Originally written for Exeunt.
Back in 2009, Andy Field argued in a post on the Guardian Theatre Blog that “all theatre is devised and all theatre is text-based”. Cutting through arguments about “new writing” and “new work”, he reasoned that “to devise is simply to invent”, whether that inventing is done with words or bodies or any combination of the two. Job done, surely?
Yet the disingenuous “text-based versus non-text-based” debate has rumbled on. It flared up yet again at the beginning of this year, when David Edgar was announced as Humanitas Visiting Professor in Drama at the University of Oxford and raised familiar concerns about the threatened position of playwriting and the playwright, met with retorts from the likes of Lyn Gardner and Andrew Haydon. While Edgar persisted in pitting other forms of contemporary theatre practice against playwriting, others agreed with Gardner that what we need now is “a far wider and looser definition around what we mean by new writing”. Alex Chisholm, writing in these pages over three years ago, argued much the same thing.
But it’s not just about changing industry terminology. Current binaries are based in long-seated assumptions about the nature of the theatre text and the privileged place of the solo-authored play within British theatre tradition. Unsettling assumptions – and by extension the structures and processes that have congealed around those assumptions – is no easy task. It is happening, with the publication of books like Duska Radosavljevic’s excellent Theatre-Making: Interplay Between Text and Performance in the 21st Century and shifts in programming and commissioning at theatres such as the Bush and the Royal Court, but there’s still a way to go.
Shifting understandings around text and performance means shifting the possibilities open to theatre-makers. Writing in the immediate aftermath of this year’s Edinburgh Fringe, where categories like “new writing” and “new work” seem more and more irrelevant each year, Matt Trueman suggested that “a new kind of fusion theatre is emerging”. He pointed to young companies like Barrel Organ and Breach Theatre, who seemingly don’t discriminate between new writing, devising and documentary theatre. He concluded that this slamming of one set of techniques into another creates a healthy and experimental theatrical landscape, in which “the possibilities are endless”.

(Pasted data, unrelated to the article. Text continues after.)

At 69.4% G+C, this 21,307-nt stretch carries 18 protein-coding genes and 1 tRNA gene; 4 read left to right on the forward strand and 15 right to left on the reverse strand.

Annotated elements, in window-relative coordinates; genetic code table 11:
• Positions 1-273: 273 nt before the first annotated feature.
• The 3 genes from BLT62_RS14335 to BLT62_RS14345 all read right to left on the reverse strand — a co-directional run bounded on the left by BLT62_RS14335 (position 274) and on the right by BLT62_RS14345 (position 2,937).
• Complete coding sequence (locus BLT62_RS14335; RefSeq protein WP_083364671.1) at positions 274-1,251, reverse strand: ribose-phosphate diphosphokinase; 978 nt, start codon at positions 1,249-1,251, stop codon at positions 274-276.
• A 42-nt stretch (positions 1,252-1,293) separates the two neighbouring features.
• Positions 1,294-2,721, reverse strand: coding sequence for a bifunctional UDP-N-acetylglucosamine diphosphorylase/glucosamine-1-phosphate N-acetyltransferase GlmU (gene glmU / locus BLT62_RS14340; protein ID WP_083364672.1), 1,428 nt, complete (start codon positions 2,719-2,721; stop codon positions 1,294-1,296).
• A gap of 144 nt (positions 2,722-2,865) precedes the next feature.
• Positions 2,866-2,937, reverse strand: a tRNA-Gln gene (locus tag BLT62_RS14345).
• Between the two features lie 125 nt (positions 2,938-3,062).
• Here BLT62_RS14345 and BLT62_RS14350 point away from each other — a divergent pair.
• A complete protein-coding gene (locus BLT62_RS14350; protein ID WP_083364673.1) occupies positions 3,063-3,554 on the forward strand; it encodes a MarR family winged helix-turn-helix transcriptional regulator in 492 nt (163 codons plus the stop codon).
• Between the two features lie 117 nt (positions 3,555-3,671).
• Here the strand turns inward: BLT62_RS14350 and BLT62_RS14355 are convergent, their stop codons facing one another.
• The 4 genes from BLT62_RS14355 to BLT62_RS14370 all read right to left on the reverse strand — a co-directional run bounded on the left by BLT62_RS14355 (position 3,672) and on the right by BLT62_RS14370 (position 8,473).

The picture sketched by Trueman is an exhilarating one, but there are still questions to be asked. Often, the supposed binary between “text-based” and “non-text-based” theatre has rested on larger ideological stakes; “non-text-based” work has frequently been seen as alternative, radical, progressive. But to what extent is that still true? Mightn’t real ideological interrogation, as Liz Tomlin suggests in Acts and Apparitions, lie in looking beyond superficialities of form? And in order to rethink the relationship between text and performance, we also need to think again about what it is the theatre text actually does. Is it a blueprint for performance? A set of tools? Is there really a difference between “open” and “closed” texts, and if not then is there anything that the theatre text makes impossible in performance?
These are some of the ideas that I’m hoping we can address at Are We On The Same Page? Approaches to Text and Performance, a one-day symposium at Royal Holloway on 26th September. Bringing together academics, critics and practitioners, the aim is to erode old binaries and open up genuine, searching discussions, rather than re-igniting old antagonisms.
The day will open with a Q&A with Tim Crouch, whose work as a theatre-maker has repeatedly confounded distinctions between “new writing” and “new work” and challenged our collective understandings of theatre’s representational mechanisms. Field, Radosavljevic and Haydon are all among the panellists who will be speaking later in the day, alongside a range of other theatre-makers and academics whose practice and scholarship has in various ways engaged with some of the questions identified above.
What we hope to generate throughout the day is dialogue in place of dichotomies. It’s about time we ended what Chris Goode calls “the phoney ‘writers versus devisors’ war” and started to interrogate some of the bigger, knottier issues that old battle has served to hide.